A court in South Africa has overturned a previous decision to make companies divulge information in relation to a deadly Listeria outbreak in 2017 and 2018.
The Supreme Court of Appeal ruling reverses a Gauteng High Court verdict on whether subpoenas issued against third parties were relevant to the class-action. Tiger Brands is facing a class-action following an outbreak of listeriosis between January 2017 and September 2018 that sickened more than 1,050 people, killing 218.
People contracted Listeria monocytogenes infections after eating contaminated ready-to-eat meat products, such as polony, made at a factory in Polokwane by Enterprise Foods between October 2016 and March 2018. At the time Enterprise Foods was owned by Tiger Brands.
The Supreme Court of Appeal judgment paves the way for the next step in the legal process.
Tiger Brands subpoenaed other meat producers and laboratories to see if, during the period that they are accused of distributing contaminated food, others might have done so as well. This might have diluted the harm for which they may be liable.
Class action proceedings were filed against Tiger Brands by Richard Spoor Attorneys to get compensation for victims. Richard Spoor Attorneys is representing people affected by the outbreak and Marler Clark LLC of Seattle is serving as a consultant. The first stage will determine whether Tiger Brands is liable while a second case would determine damages.
Relevance to class action
Richard Spoor said in the past 18 months the case has stalled while Tiger Brands “engaged in a fishing expedition.”
“Tiger’s strategy of delay and blame sharing has cost the victims dearly, many, including infants with severe brain injuries, who require medical care and counseling to cope with their loss or disability have been denied it and have endured great hardship as a result,” he said.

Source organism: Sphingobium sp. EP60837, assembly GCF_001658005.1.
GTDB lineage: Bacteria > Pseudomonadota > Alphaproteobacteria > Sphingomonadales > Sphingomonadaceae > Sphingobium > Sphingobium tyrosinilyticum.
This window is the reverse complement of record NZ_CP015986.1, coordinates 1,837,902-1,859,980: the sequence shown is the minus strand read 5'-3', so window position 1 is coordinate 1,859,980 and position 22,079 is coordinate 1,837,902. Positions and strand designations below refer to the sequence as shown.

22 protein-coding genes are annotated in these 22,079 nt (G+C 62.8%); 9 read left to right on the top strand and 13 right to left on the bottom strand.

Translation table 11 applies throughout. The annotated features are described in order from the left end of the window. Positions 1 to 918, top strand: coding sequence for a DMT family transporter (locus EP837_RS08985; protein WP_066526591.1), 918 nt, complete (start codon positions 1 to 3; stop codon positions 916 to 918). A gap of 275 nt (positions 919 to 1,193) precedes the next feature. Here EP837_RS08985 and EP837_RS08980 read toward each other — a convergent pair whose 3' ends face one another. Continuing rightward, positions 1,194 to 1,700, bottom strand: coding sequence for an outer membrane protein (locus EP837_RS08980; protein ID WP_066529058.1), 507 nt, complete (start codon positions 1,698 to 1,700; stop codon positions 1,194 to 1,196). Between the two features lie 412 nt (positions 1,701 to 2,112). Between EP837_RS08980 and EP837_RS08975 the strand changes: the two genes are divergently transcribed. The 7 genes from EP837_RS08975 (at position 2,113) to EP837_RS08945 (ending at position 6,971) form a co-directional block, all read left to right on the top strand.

Spoor added he hoped the judgment would serve as a wake-up call for the company.
The National Institute for Communicable Diseases (NICD) investigation focused on Listeria monocytogenes sequence type (ST6) when it was found that results from clinical tests matched those from the Polokwane facility. In April 2018, Tiger Brands revealed it had received independent lab tests which detected ST6 in samples of ready-to-eat meat products from the factory.
Subpoenas were issued against 11 parties including Deltamune and Aspirata, which are commercial testing laboratories. As well as firms including Federated Meats, Curly Wee Boerdery, Ibis Piggery, Molare Investments and Winelands Pork that supplied raw meat products to Tiger Brands.
Tiger Brands had already amended them by reducing the number of documents requested but the other parties still objected to the demand. Such documents may have helped the firm argue it was not the only one responsible for the outbreak.
The court ruled that Tiger Brands’ argument to investigate whether it was the sole source of the outbreak was not relevant to the class-action as claimants are only seeking to hold it responsible for harm. It added the demand for documents was “speculative” and seemed to be based on the hope it would find a basis for co-liability with another party.
A Tiger Brands statement said the outbreak had affected many South Africans.
“We are saddened by the impact it has had on the lives of the victims and those who have lost loved ones from the outbreak. Tiger Brands reiterates its commitment to ensure that a resolution of the matter is reached in the shortest possible time, in the interest of all parties, particularly the victims of listeriosis.”
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